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All Roads Lead to France describes the Great War’s impact on one English community —the city of Bath. Over 1800 men from the Bath area died in the Great War. Their average age was 27.
Abroad, Somerset men fought battles not only on the Western Front, but in Mesopotamia and Palestine. At home, there were battles between jingoists and conscientious objectors. There was industrial unrest, with strikes continuing throughout the war. There were fears of a breakdown in public order. Bigamy reached record levels. While soldiers struggled against terrible odds in the mud of Flanders, their families battled against poverty and hunger caused by rising prices and rationing.
Bath’s men went to war — and the war came to the city. There were three aircraft factories in the city, as well as factories turning out shells, torpedoes and experimental tanks for the war effort. Tens of thousands of soldiers were billeted in the city; tens of thousands more were cared for in a purpose-built war hospital.
After the war came peace — but it was not the time of prosperity the Tommies had dreamt of they lay listening to ‘whizz-bangs’ and thinking of their families. They came back to a land where nothing would ever be the same again.
Interweaving letters from the front with stories of life at home, and illustrated with over 300 photographs, many published for the first time, the book creates a compelling picture of those terrible years. And, although Andrew Swift tells the story of one community, it was a story repeated, with minor variations, in hundreds of other towns and cities as they lived through the time when all roads led to France.
An appendix to the book gives details of over 1800 men from the Bath area who died in the Great War, including name, rank, regiment, age at time of death, place of burial or commemoration, and home address.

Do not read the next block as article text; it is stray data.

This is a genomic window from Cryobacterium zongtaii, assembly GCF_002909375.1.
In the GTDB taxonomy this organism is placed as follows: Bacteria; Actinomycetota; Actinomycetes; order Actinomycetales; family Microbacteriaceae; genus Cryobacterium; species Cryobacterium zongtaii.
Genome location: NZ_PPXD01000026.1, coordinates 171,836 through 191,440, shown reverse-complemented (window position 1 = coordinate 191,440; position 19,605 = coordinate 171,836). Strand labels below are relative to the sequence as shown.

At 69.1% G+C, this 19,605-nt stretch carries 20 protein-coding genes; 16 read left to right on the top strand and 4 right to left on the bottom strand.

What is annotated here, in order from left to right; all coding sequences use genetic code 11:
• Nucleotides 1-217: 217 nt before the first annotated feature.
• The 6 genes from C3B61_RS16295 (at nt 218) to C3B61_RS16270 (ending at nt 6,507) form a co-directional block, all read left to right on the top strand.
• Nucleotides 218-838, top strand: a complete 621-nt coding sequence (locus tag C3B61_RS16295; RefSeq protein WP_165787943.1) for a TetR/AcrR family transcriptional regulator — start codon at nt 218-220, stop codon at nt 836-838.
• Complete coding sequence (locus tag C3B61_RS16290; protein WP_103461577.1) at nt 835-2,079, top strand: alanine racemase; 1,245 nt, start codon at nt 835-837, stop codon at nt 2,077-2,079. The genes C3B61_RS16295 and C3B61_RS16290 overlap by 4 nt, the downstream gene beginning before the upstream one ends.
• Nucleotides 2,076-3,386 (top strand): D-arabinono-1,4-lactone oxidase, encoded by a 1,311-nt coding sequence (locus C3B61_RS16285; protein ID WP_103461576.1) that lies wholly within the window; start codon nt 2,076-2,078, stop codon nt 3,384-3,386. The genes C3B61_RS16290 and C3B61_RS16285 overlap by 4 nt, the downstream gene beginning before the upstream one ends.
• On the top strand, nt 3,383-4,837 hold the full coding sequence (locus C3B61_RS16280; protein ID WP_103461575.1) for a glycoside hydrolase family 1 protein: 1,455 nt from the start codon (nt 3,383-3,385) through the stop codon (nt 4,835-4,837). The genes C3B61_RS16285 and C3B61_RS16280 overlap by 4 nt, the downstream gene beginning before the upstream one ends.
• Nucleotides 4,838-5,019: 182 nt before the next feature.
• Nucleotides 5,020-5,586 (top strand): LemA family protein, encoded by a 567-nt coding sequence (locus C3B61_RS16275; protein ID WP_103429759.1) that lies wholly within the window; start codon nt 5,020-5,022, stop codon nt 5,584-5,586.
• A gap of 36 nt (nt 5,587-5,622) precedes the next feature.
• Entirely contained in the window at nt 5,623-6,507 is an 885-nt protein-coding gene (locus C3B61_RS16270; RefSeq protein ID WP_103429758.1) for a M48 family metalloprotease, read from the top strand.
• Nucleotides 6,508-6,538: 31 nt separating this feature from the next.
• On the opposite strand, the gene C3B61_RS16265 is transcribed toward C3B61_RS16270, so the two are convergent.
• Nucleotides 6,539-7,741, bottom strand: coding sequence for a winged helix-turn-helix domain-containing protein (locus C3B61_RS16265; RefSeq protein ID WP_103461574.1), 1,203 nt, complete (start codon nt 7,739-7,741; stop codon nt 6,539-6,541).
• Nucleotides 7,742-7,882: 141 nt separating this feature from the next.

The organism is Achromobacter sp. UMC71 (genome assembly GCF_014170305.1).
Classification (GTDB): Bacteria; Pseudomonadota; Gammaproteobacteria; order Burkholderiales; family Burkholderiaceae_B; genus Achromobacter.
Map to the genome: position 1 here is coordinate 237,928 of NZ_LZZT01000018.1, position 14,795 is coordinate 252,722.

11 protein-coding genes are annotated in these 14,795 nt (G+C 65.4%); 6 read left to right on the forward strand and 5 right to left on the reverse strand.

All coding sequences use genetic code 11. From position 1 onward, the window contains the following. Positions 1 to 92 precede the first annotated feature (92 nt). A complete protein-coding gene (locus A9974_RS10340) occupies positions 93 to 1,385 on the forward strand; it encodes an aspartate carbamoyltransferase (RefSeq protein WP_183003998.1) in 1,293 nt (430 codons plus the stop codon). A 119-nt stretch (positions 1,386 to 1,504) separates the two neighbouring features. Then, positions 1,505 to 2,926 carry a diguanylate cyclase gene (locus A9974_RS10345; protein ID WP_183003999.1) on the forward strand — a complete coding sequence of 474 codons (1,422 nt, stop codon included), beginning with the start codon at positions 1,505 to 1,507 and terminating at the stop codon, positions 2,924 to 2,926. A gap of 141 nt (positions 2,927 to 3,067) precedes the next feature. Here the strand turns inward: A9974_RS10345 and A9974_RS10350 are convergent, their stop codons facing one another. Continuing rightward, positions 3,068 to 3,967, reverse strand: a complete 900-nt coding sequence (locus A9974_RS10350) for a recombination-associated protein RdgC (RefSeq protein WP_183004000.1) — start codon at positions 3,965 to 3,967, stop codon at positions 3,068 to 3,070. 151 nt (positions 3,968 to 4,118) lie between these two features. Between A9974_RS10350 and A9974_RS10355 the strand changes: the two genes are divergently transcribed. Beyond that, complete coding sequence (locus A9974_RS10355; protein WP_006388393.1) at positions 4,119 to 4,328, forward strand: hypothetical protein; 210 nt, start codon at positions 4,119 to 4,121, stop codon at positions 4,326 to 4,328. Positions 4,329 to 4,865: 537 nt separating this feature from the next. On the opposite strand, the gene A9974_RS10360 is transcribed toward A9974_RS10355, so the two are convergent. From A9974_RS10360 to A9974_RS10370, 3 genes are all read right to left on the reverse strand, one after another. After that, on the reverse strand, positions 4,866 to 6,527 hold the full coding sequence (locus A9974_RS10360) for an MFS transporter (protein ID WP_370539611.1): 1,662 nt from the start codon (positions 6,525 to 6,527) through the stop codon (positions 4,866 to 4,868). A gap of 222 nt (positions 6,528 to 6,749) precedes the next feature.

“Describes in amazing detail the devastating effect the war had on the Bath area … The meticulous manner in which the research has been undertaken is evident on every page, while the nine appendices devoted to the local war dead constitute a unique record of the suffering endured by some many families in and around Bath … Other aspiring authors might be well advised to use All Roads Lead to France, which has brought an unprecedented degree of scholarship to local Great War research, as a template for their own work.”
Jonathan Harlow, Avon Local History Society Association
Michelle Young, Western Front Association
“An immensely readable account … Lavishly illustrated throughout.”
Sonia Batten, Centre for First World War Studies, Birmingham University
“We must be grateful for this excellent book.”
Bob Wyatt, Stand To! Magazine
“I was profoundly moved by this book. It is a compilation of newspaper articles, letters, war histories, political speeches, anecdotes, poetry and novels, all taken, in roughly chronological order, from the First World War period. The broad focus is upon Bath and its environs, though, in order to place it in a historical perspective,the author does not hesitate to quote from authors, politicans and poets who had no direct connection with the city … He draws largely upon letters and records of officers and men in the Somerset Light Infantry. In parallel with this, he uses extracts from the Bath Chronicle to give a picture of life at home in Bath … The author’s skill lies in his ability to weave from this ragbag a tragic and compellingly beautiful tapestry.”
Hylda Holden, The Regional Historian